Since his debut album Spectrum in 1973, influential drummer and bandleader Billy Cobham is known for his progressive work on the cutting edge of jazz, rock, and fusion. A true icon in his own right. He's considered to be "fusion's greatest drummer," in the words of biographer Steve Huey. Also after groundbreaking work with Miles Davis (Bitches Brew), John McLaughlin's Mahavishnu Orchestra (Inner Mounting Flame), and as a CTI session musician for the likes of Grover Washington Jr., George Benson, and Milt Jackson.
Caravaggio was made together with Italian composer and pianist Massimo Colombo and bassist Jeff Berlin who, in terms of bass players, was a pioneer in jazz-rock in the 70s together with Stanley Clarke and Weather Report’s Jaco Pastorius. A traditional trio of bass, drums, and piano reenvisioned by three forward-thinking musicians.
Late pianist Weldon Irvine was sampled by a who's who of hip-hop producers including Just Blaze, The Alchemist, Q-Tip ("Award Tour" - hear a little nod to the original by Irvine himself in "Freaky Rita" below), and Madlib—the latter even paid homage to Irvine with the album A Tribute to Brother Weldon under one of his countless aliases, Monk Hughes. Irvine was a formative influence on the creation of Madlib’s one-man-jazz-outfit Yesterday's New Quintet. Weldon Irvine loved hip-hop, and hip-hop loved Weldon Irvine. That makes his Keyboards Wild, DJ's Smilerelease on Tracklib even more special.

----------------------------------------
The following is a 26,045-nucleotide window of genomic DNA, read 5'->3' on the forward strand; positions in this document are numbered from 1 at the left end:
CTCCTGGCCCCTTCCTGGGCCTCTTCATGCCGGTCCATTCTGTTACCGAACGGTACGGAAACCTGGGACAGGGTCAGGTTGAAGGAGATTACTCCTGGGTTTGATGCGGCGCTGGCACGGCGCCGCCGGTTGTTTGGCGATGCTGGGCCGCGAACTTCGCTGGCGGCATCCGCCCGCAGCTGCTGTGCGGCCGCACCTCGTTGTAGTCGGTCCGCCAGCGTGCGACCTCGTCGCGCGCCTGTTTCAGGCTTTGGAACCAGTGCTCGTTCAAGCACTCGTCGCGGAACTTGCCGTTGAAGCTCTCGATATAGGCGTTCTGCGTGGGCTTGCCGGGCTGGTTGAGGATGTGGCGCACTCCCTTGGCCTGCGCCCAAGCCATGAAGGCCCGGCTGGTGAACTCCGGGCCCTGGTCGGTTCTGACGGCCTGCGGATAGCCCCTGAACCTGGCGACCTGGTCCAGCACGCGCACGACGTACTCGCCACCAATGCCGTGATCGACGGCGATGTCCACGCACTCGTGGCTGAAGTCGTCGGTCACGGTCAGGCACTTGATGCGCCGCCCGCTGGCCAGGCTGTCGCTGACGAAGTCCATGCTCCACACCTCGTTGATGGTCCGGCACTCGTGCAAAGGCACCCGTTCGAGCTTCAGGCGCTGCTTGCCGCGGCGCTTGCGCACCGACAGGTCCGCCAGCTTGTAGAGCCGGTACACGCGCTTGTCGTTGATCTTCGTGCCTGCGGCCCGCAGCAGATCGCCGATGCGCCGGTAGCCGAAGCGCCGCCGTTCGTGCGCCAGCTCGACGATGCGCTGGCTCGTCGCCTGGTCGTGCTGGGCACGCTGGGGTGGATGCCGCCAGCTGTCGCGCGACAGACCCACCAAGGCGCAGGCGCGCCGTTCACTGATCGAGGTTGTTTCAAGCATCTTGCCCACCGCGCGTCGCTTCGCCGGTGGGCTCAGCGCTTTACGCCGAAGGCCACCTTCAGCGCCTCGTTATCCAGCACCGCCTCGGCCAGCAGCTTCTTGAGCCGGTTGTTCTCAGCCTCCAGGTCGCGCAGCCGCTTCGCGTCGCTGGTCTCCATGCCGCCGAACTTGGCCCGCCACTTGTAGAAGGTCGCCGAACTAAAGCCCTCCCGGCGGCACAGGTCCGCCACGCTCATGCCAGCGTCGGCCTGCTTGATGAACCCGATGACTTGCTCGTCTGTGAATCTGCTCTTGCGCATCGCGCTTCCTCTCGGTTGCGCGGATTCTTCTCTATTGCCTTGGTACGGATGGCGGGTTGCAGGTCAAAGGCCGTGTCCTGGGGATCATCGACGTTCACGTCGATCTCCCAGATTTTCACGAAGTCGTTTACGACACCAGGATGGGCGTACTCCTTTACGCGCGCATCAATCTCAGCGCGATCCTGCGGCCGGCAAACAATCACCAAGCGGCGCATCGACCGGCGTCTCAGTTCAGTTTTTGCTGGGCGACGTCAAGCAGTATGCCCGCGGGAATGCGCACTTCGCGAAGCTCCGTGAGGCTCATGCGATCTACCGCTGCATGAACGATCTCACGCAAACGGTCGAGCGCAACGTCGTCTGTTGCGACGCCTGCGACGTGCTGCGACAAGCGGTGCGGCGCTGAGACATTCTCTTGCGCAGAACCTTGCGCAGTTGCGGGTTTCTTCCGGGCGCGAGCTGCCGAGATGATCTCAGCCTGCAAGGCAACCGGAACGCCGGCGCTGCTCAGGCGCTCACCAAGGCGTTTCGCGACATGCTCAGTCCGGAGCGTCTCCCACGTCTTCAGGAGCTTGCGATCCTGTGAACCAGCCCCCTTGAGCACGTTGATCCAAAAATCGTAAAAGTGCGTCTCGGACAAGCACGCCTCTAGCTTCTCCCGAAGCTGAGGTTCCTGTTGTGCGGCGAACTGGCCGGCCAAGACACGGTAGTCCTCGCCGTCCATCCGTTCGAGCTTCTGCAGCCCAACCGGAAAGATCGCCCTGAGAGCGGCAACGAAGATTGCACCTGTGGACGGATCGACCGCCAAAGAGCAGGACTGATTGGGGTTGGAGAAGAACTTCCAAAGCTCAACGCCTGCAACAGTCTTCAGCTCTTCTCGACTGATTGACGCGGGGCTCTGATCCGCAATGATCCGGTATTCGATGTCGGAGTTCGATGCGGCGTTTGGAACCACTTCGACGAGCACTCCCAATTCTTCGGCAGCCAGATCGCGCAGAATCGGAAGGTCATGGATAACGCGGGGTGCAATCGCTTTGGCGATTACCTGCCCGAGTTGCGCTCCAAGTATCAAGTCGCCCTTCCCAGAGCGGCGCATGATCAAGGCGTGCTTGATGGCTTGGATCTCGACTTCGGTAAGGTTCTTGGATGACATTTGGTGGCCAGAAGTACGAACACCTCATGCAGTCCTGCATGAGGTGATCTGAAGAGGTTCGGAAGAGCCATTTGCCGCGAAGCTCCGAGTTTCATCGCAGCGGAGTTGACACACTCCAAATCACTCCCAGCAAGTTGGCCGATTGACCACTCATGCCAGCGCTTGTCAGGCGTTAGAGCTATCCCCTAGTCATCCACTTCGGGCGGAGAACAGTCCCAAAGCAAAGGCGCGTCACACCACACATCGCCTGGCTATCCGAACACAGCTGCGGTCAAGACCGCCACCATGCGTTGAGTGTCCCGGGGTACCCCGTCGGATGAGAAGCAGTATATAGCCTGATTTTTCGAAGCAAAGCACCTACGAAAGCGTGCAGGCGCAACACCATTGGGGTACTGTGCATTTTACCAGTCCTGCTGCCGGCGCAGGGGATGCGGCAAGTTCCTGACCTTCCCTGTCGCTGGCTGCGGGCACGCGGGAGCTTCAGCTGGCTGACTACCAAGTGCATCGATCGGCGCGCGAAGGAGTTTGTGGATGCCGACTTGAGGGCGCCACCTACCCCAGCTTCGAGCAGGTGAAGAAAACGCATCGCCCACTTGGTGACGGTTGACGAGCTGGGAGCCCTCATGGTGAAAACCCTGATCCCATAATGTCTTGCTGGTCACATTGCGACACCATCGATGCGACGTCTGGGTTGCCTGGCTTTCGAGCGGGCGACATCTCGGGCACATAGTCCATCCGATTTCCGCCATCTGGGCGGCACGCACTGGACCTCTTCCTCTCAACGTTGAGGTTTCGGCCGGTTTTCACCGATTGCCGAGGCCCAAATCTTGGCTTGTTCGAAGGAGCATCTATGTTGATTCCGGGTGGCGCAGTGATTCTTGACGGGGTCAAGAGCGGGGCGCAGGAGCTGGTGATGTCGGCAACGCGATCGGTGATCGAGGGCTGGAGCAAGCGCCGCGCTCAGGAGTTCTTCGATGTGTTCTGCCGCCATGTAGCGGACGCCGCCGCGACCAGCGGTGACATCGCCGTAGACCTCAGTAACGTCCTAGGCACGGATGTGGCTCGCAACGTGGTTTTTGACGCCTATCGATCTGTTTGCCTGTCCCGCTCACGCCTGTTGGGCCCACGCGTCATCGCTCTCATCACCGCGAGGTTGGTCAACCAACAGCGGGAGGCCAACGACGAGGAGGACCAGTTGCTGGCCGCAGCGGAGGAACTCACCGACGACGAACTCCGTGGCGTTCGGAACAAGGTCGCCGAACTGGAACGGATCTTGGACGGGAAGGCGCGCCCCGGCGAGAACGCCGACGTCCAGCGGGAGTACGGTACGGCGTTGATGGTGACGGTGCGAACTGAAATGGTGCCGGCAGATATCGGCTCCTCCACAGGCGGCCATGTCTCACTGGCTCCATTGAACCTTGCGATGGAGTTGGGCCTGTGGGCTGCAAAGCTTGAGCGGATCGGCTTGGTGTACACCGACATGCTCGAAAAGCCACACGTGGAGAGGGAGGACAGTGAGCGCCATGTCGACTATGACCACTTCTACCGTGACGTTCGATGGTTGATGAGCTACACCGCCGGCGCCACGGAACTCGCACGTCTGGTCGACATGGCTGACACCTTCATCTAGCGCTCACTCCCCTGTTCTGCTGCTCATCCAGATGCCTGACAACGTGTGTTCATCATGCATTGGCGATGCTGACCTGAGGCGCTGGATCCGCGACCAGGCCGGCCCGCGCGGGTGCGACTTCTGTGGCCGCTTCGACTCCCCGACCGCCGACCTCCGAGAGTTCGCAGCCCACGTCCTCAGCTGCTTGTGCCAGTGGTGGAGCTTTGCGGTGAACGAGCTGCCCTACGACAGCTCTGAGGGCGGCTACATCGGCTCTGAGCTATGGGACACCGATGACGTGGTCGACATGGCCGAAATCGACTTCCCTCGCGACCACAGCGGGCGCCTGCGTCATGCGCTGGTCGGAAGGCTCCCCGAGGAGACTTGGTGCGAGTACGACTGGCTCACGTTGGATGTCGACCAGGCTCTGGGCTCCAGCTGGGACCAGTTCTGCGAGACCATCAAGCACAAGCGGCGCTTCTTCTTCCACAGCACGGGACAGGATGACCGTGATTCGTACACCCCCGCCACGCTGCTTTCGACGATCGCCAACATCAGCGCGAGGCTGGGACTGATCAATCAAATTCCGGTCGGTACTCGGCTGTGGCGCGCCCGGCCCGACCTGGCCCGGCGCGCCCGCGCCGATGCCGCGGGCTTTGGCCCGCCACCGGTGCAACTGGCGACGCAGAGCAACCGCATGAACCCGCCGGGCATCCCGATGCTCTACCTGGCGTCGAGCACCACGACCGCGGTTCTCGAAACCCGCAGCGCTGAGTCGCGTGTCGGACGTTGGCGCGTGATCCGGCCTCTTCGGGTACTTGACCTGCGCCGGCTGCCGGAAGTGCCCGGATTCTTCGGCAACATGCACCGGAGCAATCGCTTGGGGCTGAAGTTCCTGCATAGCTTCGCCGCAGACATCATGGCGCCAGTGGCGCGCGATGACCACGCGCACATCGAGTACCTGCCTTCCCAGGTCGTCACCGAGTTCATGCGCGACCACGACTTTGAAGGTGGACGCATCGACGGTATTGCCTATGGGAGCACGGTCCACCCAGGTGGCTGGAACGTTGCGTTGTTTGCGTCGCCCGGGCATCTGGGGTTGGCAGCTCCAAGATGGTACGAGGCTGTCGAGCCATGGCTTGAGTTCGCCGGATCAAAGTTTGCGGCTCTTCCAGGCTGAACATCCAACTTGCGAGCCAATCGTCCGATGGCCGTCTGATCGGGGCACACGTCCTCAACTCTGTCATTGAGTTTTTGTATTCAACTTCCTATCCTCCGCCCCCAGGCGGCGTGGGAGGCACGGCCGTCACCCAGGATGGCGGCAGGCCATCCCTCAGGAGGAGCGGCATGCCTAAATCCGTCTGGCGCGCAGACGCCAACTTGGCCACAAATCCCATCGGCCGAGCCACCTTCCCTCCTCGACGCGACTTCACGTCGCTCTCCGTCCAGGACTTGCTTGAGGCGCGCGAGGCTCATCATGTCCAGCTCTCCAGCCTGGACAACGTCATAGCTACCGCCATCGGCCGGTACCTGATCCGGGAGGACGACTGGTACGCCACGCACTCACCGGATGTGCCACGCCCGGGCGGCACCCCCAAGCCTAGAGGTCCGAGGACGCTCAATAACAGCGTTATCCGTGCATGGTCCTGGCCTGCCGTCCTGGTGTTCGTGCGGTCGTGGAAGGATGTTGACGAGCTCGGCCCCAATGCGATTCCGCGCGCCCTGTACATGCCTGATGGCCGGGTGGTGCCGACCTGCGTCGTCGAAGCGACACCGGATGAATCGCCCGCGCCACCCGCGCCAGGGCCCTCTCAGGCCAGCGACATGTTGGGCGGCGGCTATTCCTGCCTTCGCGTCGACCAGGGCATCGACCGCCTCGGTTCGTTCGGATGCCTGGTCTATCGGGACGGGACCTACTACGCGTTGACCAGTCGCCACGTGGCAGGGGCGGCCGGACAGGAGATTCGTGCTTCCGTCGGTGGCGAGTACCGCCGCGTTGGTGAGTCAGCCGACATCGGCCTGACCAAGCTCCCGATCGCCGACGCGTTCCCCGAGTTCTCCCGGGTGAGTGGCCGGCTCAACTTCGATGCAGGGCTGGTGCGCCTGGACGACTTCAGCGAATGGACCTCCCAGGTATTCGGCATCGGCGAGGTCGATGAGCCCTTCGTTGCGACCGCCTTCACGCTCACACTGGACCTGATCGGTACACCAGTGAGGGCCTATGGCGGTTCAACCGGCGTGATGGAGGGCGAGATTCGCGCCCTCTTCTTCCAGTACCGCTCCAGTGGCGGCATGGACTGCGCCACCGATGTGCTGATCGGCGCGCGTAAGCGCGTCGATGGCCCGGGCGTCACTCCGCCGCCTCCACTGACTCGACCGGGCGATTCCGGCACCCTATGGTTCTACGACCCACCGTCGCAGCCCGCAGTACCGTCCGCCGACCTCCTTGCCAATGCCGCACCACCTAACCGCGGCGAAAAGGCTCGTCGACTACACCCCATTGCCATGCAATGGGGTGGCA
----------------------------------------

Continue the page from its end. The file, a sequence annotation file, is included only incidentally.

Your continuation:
Another iconic player known for long-time appreciation for hip-hop and sampling, is saxophonist Maceo Parker. We recently featured his work with James Brown and Parliament-Funkadelic in more detail, in case you wanna find out more on why his music was adored by the likes of De La Soul, 2Pac, Run-DMC, among many others. For now, dig into his Horn Riffs For DJ's recorded with trombonist and fellow The J.B.’s/Parliament-Funkadelic musician Fred Wesley to find some horn stabs or one-on-one brass magic.
Dexter Wansel was a true visionary producer, keyboardist, and arranger. The synthesized space oddities on records like 1978’s Voyager and, most notably, 1976’s Life On Mars are iconic bodies of work by the Philadelphia-based soul/jazz-funk musician. Just take those first 20 seconds of “Theme From The Planets”: classic drums! Endlessly sampled. On Tracklib you find some of his improvisations on piano, Hammond, Rhodes & Mini Moog to space out to yourself.
Nope, no “Nautilus” this time around. With hundreds of songs by Bob James on Tracklib, there’s a wide array of turns to take on what to flip by the contemporary jazz innovator. Such as One On One (1979), a collaboration with guitarist Earl Klugh. The acoustic guitar player previously worked with Yusef Lateef, George Benson (White Rabbit), and Hubert Laws, and this smooth, breezy record together with Bob James earned them a Grammy for *Best Pop Instrumental Performance.*In the studio, they were backed by musicians including bassist Ron Carter and drummer Harvey Mason, who was part of Bob James’ Fourplay jazz quartet.
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